No matter how big an estate a person leaves behind when they pass, some issues will need to be attended to. There could be bills to pay and assets to sell or give away. Rarely, do people have zero estate administration issues following their death. In order to deal with these issues, Michigan residents need to create an estate plan. This plan, which will likely include a will, can handle all foreseeable estate issues. Part of this plan should also include naming an executor of the estate.
Being named the executor of an estate is a big responsibility. The executor, or estate administrator, is responsible for many areas of estate administration and is responsible for seeing the estate through probate. Part of this responsibility will include notifying the probate court of the death and becoming certified as the executor.
The executor has many responsibilities including notifying all interested parties that the person has died — including Social Security Administration, Medicare, the DMV or any other interested party. The person is also responsible for dealing with all legal documents of the estate including the will, any trusts, retirement accounts, investments and other bank accounts.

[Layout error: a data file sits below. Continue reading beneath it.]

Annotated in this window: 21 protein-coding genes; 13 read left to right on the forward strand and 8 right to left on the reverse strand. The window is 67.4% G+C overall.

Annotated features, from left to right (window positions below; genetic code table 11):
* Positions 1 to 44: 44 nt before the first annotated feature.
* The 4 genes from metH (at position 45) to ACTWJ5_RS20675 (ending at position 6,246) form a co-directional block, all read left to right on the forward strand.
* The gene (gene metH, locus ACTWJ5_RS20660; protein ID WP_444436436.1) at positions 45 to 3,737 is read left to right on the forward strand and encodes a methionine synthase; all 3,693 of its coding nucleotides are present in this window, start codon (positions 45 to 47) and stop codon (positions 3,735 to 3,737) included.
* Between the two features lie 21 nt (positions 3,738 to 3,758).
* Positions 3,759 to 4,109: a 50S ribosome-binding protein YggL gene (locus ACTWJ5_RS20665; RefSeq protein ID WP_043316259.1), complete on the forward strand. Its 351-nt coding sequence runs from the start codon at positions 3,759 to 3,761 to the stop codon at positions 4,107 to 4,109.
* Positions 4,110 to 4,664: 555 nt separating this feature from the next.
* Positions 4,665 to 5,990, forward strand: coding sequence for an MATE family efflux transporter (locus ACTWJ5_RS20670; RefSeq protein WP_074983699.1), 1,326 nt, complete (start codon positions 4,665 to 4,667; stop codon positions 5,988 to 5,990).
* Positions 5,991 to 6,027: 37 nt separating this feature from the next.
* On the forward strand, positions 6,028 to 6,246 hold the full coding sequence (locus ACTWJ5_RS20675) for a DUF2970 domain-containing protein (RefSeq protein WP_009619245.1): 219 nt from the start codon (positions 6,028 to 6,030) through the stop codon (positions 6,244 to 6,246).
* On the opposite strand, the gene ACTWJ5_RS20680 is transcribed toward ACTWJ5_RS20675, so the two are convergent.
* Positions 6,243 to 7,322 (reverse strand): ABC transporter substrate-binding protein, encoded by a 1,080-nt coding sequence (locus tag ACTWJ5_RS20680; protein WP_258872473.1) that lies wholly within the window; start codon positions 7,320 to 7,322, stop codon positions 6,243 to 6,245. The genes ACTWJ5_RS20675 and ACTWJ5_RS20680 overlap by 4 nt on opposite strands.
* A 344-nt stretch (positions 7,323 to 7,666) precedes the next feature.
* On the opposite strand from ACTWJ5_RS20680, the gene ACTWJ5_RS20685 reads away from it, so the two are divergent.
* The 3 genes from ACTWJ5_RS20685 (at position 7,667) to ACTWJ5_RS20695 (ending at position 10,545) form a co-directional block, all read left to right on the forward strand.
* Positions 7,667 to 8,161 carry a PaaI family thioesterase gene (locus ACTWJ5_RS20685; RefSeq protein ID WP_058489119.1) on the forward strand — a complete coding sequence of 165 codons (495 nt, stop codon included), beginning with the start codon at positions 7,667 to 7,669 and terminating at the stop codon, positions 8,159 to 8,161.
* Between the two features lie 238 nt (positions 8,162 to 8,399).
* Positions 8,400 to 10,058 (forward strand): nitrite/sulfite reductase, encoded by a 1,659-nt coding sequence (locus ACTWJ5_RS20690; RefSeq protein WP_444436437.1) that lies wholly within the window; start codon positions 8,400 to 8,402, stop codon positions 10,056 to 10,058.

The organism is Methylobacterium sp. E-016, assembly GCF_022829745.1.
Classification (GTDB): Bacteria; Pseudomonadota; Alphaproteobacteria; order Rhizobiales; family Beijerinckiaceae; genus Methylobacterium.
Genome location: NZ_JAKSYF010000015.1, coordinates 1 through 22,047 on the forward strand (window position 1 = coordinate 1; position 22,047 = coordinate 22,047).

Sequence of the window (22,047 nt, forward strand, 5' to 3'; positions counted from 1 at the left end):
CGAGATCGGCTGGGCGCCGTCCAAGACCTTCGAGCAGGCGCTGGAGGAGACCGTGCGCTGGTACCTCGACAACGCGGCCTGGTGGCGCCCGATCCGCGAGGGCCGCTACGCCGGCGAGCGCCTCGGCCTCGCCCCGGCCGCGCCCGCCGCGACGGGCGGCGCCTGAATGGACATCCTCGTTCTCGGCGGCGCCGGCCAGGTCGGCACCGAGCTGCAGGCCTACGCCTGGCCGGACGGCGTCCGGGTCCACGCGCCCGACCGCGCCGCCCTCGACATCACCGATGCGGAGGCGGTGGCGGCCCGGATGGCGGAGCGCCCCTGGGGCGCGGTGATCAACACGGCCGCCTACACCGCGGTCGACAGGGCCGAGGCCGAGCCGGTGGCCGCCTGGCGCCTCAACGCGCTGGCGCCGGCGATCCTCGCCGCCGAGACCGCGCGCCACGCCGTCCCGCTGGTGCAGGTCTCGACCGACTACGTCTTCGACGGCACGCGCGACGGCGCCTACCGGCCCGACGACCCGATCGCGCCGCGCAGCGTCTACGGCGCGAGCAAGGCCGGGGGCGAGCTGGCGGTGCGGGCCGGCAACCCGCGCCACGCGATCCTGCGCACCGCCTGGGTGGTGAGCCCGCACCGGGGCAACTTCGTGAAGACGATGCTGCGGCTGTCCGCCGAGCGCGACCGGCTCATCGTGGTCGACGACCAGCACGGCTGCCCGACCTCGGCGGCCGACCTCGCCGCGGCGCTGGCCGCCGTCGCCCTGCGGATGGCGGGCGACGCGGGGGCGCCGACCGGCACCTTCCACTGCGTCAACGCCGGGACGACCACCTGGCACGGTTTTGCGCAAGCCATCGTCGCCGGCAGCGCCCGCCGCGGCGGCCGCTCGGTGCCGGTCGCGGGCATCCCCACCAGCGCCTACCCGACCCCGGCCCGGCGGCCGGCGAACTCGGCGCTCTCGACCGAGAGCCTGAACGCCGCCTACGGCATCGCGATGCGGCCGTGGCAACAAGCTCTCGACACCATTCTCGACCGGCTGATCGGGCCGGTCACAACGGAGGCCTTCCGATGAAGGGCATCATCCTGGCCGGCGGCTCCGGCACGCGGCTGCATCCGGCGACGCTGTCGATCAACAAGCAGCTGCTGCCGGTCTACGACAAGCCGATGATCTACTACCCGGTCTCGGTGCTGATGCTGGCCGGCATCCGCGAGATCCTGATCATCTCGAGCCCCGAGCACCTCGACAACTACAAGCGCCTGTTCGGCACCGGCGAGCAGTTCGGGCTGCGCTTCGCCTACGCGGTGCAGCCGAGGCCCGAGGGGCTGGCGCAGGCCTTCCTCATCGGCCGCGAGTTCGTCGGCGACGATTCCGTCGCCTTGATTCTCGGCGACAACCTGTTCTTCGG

Eventually, it will be this person’s responsibility to distribute the assets of the estate according to the estate planning documents. This may include the task of locating all the available assets and protecting them until they can be sold or distributed. Collecting assets may also include collecting outstanding benefits such as investments, retirement benefits or wages.
These are just some of the important tasks that an executor must carry out following a person’s death. Those considering their estate plan and administration should make sure they carefully select an executor. In some cases, people should make sure their chosen executor is willing to take on this important responsibility.
Source: White Lake Beacon, “Should you become an executor?,” Jason Alderman, Aug. 19, 2013